Misalignment of plus or minus one-half inch vertically and horizontally at a reading station has been successfully accommodated in a system operating at a conveying speed of 35 ft./sec. Vertical misalignment problems may be eliminated by recording magnetic signals on the memory plate 17 with a vertical extent greater than the expected vertical displacement amplitude. This technique of recording elongated vertical signals also eliminates the risk of error when the horizontal misalignment is large enough to cause the memory plate to slide toward the upper sides of the guide plates 26 and 27. This sliding phenomena is illustrated in FIG. 3 where the lower edge of the memory plate is slightly displaced from the upper edge of the spacer plate 28.
In its preferred form, the magnetic memory plate 17 comprises a flexible magnetic elastomeric or rubber sheet. Flexibility allows the memory plate 17 to be more readily aligned to the magnetic head 18 or 19 as it passes between the vanes 26 and 27. In fact, the pivot arrangement provided by the clevis 43 may be eliminated if the memory plate 17 is sufficiently flexible. The use of a flexible memory plate also reduces impact forces during engagement of the guide plates or vanes 26 and 27 since the entire memory plate need not be deflected at once. An additional advantage of a flexible memory plate is that it may be used with a magnetic head at a sharp corner in a conveying system since the plate may adjust for differences between the conveyor path and that required by a magnetic head.
Type of elastomeric sheet forming the memory plate 17 is commercially available and comprises an elastomeric compound impregnated or filled with magnetic material such as iron oxide. Various combinations of elastomeric compounds and magnetic materials are available having satisfactory flexibility and magnetic properties for operation in temperature environments ranging between -40° F. and 500° F. In extreme environmental conditions a rubber memory plate alone may not be satisfactory. For instance, in high-temperature applications it has been found desirable to reinforce a rubber based magnetic memory plate with a flexible metal sheet. Further, while the preferred embodiment of this invention employs a flexible plate, various other magnetically responsive surfaces may be used. These may include conventional magnetic tape or surfaces sprayed with a magnetic flux sensitive coating comprising a binder and a disposed finely divided magnetic material.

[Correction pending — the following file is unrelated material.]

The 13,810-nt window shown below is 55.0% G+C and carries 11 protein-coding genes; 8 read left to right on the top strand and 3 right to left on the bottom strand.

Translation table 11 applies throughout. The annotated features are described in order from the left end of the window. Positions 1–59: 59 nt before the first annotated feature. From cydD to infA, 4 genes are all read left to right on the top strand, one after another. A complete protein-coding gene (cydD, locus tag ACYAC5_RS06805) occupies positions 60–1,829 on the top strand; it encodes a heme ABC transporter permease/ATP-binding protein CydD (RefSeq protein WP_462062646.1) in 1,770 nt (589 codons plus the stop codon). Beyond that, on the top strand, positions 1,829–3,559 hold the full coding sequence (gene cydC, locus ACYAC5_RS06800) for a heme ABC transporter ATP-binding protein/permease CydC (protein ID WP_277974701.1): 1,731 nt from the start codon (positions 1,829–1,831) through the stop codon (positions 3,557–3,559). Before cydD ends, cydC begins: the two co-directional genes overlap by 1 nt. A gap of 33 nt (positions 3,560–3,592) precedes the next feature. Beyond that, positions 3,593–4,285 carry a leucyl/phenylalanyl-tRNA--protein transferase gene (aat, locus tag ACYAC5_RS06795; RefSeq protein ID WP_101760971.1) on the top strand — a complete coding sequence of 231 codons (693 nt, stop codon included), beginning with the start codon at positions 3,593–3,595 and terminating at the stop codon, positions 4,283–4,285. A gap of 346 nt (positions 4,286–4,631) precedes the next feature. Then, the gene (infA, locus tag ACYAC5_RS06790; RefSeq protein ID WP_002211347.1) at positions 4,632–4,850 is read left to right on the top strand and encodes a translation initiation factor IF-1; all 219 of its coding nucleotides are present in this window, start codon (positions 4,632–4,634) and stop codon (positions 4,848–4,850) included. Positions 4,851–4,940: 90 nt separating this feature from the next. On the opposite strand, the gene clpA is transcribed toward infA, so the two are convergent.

In operation, the conveying car 11 is loaded with a material unit 14. When the magnetic memory plate 17 associated with this material unit passes the write station 22 a magnetic code representing or identifying the material unit is recorded on the plate by means of conventional external electronic circuitry. As the conveying car passes along the conveying path the memory plate eventually enters the read station 23 and the magnetic code is read by the magnetic read head 19. If the recorded code is recognized by the read head 19 and its associated electronic circuitry to represent a material unit to be diverted onto the secondary track 13 a track switch, not shown, will be energized by the electronic circuitry to divert the conveyor car.
A relatively simple material handling system has been chosen here to represent the type in which the invention may be employed. It should be appreciated that the invention may be used in various other systems. For instance, in an inventory control system the material units may be stored at fixed stations and the magnetic head may be conveyed past the material units to scan associated stationary memory plates. Various modifications and rearrangements of the described apparatus may be employed without departing from the scope of the invention as set out in the following claims.